Q: How do you compare college tennis to high school (the travel, workouts, schedule, etc)? & you and your partner recently had a big win against Kentucky in doubles. I assume that environment was fun.
KN: It’s way more intense. The practices and workouts and what not. It has more of a team aspect to it than high school too. Yes, that was an exciting win for us. Beating a good team like Kentucky. It was fun.
I’m really looking forward to the spring and going on road trips with the team. Just bonding and hanging out because we went to different tournaments during the fall (season). It’s going to be fun to get closer.
Q: You grew up with older siblings who also play(ed) in college. Were you guys always competing?
KN: Yes, definitely. It was fun growing up in a tennis family. We all played a lot together as kids and as a family. I still hit with Sandy. She’s still really good (laughs). [Sandy Niehaus – OSUBuckeye 2013-2017 – 54th ranked singles player in NCAA as a senior. Andrew Niehaus – NKU Norse 2017- current ]
Q: Have you gotten a hit session in with Coach Kat (Adamovic) yet?
KN: I just hit with her like a half hour ago (laughs). Shes great. She’s been through everything we are about to go through, so she’s really good relating to us. Also, really good at tennis (laughs). (Kat is a former All-American @ Oklahoma State University)
Q: She hits a good ball and I enjoy watching her intensity as a coaching…
KN: Oh yeah. She is still very good. Yep. She does the same drills with us that she did at OSU, I think that’ll help us too. It got her to a very high level.
Q: What player(s) on tour are you a fan of?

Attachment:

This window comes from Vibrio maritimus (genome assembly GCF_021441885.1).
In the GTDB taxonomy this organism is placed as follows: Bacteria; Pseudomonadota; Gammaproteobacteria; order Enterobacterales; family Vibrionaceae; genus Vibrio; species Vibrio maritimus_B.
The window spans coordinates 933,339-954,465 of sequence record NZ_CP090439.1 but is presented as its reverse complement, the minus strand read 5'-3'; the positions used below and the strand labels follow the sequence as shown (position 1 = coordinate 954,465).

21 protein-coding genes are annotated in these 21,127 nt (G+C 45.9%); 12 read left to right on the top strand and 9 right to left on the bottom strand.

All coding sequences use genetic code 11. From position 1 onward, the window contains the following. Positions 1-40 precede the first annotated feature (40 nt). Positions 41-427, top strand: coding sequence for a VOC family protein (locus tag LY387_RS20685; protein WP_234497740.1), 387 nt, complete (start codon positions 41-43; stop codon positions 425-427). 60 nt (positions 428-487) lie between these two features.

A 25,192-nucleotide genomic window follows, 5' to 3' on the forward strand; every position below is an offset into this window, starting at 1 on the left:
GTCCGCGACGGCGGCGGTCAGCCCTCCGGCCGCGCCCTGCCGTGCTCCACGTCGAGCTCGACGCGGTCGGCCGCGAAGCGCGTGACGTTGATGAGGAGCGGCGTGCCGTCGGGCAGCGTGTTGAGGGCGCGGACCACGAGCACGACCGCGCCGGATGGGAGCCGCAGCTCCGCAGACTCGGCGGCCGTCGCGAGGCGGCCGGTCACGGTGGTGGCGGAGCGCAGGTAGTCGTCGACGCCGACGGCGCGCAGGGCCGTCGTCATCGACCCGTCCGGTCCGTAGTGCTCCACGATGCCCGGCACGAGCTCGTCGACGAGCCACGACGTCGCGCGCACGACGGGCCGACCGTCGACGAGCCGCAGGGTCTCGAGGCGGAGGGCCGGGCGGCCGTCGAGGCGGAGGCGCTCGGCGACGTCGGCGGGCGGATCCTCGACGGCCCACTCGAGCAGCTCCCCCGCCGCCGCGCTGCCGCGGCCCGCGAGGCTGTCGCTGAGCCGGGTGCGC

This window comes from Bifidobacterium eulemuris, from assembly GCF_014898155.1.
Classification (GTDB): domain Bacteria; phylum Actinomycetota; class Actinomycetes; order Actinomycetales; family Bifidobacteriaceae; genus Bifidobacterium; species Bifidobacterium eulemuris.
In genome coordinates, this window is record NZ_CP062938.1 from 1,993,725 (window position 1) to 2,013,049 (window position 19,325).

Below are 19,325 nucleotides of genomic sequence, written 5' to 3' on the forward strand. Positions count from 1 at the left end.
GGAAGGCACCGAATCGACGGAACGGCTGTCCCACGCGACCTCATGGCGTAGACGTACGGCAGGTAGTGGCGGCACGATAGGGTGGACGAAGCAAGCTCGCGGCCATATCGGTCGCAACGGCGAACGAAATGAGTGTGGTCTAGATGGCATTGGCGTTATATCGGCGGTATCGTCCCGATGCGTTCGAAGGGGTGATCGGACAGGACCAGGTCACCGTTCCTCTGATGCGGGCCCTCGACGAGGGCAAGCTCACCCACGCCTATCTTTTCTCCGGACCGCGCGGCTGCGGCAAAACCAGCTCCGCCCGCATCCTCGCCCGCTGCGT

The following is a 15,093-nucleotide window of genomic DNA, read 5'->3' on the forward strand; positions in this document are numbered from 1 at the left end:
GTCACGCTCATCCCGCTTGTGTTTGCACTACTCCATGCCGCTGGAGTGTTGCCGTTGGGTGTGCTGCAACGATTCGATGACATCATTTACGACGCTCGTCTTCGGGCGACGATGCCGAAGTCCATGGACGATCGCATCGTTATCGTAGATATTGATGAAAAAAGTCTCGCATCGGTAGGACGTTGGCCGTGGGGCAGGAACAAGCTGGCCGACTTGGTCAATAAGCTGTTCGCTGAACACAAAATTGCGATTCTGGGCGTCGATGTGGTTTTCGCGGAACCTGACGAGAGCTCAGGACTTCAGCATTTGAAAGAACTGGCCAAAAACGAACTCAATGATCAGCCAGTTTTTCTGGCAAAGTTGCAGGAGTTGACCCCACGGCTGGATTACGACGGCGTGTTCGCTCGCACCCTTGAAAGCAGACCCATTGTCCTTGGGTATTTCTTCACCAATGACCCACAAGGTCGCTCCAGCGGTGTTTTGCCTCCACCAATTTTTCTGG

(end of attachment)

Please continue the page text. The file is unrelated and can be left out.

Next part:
KN: I mean I love….everybody loves Federer and Nadal. They’re awesome though. Then with the women, I am a big fan of Simona Halep. I really like how she plays.
Q: Who are you rooting for in the finals tonight?
KN: I am rooting for Thiem to win his first major. I just feel like he’s had so many chances in finals and he deserves to have his (breakthrough). He’s been playing unbelievable.
Q: Will you watch?
KN: I don’t know. Will it be worth getting up at 3AM to watch? (laughs) It might be. I just know I need sleep!
– former coach of Roger Federer, Pete Sampras, & Sloane Stephens
– currently coaches Taylor Fritz
– coach at ProTennisCoach.com & a commentator at Tennis Channel
NW: How would you evaluate Taylor’s 2019? & What are the main focuses for his game in 2020?
Paul Annacone: Good year, finishing around 30, but there’s still a lot of work to do. That’s the most encouraging thing for me. He had a really good year, but there’s a lot of improvements to be made. I think the biggest challenge is going to be getting away from the match light and work on the areas that’ll hopefully take him from a very good pro to a great one.
Our focus has been on returning…especially second serve points. How can we create more ways for him to be offensive? He has a great power game and now we’ll work on the transition area of the court. Becoming not so much just a lateral baseliner player, but having a few more options in terms of moving forward…behind big ground strokes. His net play too, because it’ll become more important finishing. When you hit ground strokes as well as he does, you should be able to move forward and pick off some nice, easy volleys.
NW: What are the objectives/tasks/responsibilities as his coach?
PA: My job is to process what aspects of his game need work…so I can address the changes we have to make in a positive and meaningful way. Also, balancing and managing the schedule, so that he’s competing consistently, but blocking off time to get in the “classroom” to work on things. A tough balance, because if it were up to Taylor, he would play a tournament every week.
Also, working to help manage expectations and the emotions this career entails. Be happy about a win and it’s fine to be upset and disappointed if you lose. That’s healthy. But find that balance. Don’t let your losses drown you in this business.
NW: How was the transition, from being purely a coach to being in the booth commentating (Tennis Channel)? Was it a natural/comfortable adjustment?
PA: No, it wasn’t a natural transition. Luckily, I have great producers and great fellow commentators around me. As a coach, a lot of the stuff we do is close to the vest. It’s not about externalizing it for the public to hear. It’s about delivering the message in a meaningful way to the player…and generally that’s a private conversation.